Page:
For as long as I can remember, the word “Change” has dominated the political and social landscape and, most certainly, every election cycle. People want politicians to change, and the politicians say they want politics to change. In some way, everyone wants our society to change to more closely conform to their worldview and almost everyone wants their personal circumstances to change. It seems to me that all of these scenarios are intertwined and, consequently, that’s why laws are always changing – all in the hopes that, as things change, they have to get better. Our world has definitely changed but I’m not so sure that things have gotten better. Actually, they’ve gotten a lot worse and the Bible tells us why that is so.
“There is a way that seems right to a man, but its end is the way of death.” (Proverbs 14:12:
Now let’s compare our constant desire for change with the fact that God doesn’t change (Malachi 3:6). The book of Hebrews tells us that He is the same yesterday, today and forever (Hebrews 13:8). God doesn’t change and, consequently, He doesn’t call upon us to change either – He calls upon us to return. In Hebrew, the word is shuv and it means to “turn around” and “reverse course”; return and go back to where you started. Here’s an example.
“Come, and let us return to the Lord; for He has torn, but He will heal us; He has stricken, but He will bind us up. After two days He will revive us; on the third day He will raise us up, that we may live in His sight.” (Hosea 6:1-2)
This passage is one of many in the Bible that speaks of the restoration of all things. The prophet Amos referred to it as the “restoration of David’s fallen tabernacle.” Other times it is referred to as the “restoration of the Kingdom of Israel,” but all of these terms speak of the same thing: everything will go back to where it began. But before God’s original purpose for Creation and Mankind can be restored, according to Hosea 6, there must be a time of revival. Also according to Hosea 6, before there can be a time of revival, His people must return to Him, which is to say, they must repent. In fact the Hebrew word, shuv, translated “return,” is the same word for “repent.” This process of restoration that Hosea speaks of is validated in the New Testament:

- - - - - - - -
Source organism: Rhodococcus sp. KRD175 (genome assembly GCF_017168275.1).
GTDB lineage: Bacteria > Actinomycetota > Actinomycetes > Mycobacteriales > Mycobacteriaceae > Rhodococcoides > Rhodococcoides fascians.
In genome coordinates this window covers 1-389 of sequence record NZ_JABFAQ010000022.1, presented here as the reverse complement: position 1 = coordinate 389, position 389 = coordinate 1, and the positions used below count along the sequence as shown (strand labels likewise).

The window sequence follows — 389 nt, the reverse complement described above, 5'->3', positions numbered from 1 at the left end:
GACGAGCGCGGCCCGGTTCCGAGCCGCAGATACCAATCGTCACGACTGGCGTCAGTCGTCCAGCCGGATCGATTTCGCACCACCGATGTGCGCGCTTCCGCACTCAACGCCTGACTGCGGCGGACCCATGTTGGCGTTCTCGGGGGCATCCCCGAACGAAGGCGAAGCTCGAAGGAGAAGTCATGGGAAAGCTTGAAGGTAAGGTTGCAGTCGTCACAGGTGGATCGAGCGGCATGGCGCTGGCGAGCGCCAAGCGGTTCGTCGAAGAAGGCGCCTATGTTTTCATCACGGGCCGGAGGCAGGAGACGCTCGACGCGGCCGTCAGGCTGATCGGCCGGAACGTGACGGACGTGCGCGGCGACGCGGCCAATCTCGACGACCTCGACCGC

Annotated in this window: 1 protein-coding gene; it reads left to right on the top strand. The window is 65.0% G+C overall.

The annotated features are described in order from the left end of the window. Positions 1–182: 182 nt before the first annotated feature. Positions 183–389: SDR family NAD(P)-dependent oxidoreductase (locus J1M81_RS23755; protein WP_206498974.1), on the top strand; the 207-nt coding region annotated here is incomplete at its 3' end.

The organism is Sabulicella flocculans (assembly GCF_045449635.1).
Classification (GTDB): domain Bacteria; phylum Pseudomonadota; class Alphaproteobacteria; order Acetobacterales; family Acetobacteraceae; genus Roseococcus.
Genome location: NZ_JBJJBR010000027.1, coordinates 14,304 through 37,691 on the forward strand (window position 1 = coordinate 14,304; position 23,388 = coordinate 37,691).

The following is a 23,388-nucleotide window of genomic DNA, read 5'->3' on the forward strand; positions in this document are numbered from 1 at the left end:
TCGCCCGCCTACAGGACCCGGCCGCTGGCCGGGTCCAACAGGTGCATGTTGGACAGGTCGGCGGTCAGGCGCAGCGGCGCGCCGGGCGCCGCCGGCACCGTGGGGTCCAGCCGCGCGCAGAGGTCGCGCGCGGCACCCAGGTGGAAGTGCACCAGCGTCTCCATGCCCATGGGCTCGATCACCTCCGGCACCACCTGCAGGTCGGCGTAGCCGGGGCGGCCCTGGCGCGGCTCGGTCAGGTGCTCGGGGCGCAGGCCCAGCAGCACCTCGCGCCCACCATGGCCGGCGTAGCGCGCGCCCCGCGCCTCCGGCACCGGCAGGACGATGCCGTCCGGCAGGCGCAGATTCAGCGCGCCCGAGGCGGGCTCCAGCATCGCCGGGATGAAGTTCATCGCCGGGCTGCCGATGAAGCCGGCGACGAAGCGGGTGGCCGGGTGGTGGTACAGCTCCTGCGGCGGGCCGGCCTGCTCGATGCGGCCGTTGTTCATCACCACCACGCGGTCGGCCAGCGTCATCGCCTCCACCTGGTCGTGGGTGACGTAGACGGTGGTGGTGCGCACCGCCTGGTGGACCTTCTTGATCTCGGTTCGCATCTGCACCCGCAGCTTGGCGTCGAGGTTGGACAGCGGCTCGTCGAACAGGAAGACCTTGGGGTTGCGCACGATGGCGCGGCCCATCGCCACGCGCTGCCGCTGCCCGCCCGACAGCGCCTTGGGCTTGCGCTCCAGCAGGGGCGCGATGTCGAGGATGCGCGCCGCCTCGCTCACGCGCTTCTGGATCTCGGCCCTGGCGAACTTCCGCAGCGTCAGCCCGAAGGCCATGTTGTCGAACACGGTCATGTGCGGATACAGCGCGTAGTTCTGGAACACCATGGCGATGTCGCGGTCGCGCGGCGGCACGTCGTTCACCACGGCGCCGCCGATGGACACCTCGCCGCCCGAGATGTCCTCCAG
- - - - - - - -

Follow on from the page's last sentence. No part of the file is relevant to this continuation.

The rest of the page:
“Repent (shuv) therefore and be converted, that your sins may be blotted out, so that times of refreshing (revival) may come from the presence of the Lord, and that He may send Jesus Christ, who was preached to you before, whom heaven must receive until the times of restoration of all things, which God has spoken by the mouth of all His holy prophets since the world began.” (Acts 3:19-21)
The ultimate goal is restoration, but before that can occur, there must be revival and that is initiated by sincere repentance – returning to God. While man screams for change, God appeals to us to return. God wants us to repent so that we can restored in every way, most importantly, that we can be reunited with Him. So our prayer today is that we reject cultural trends and the constant desire for change. Instead let us reverse course and to return to the ancient paths that lead us to the Creator.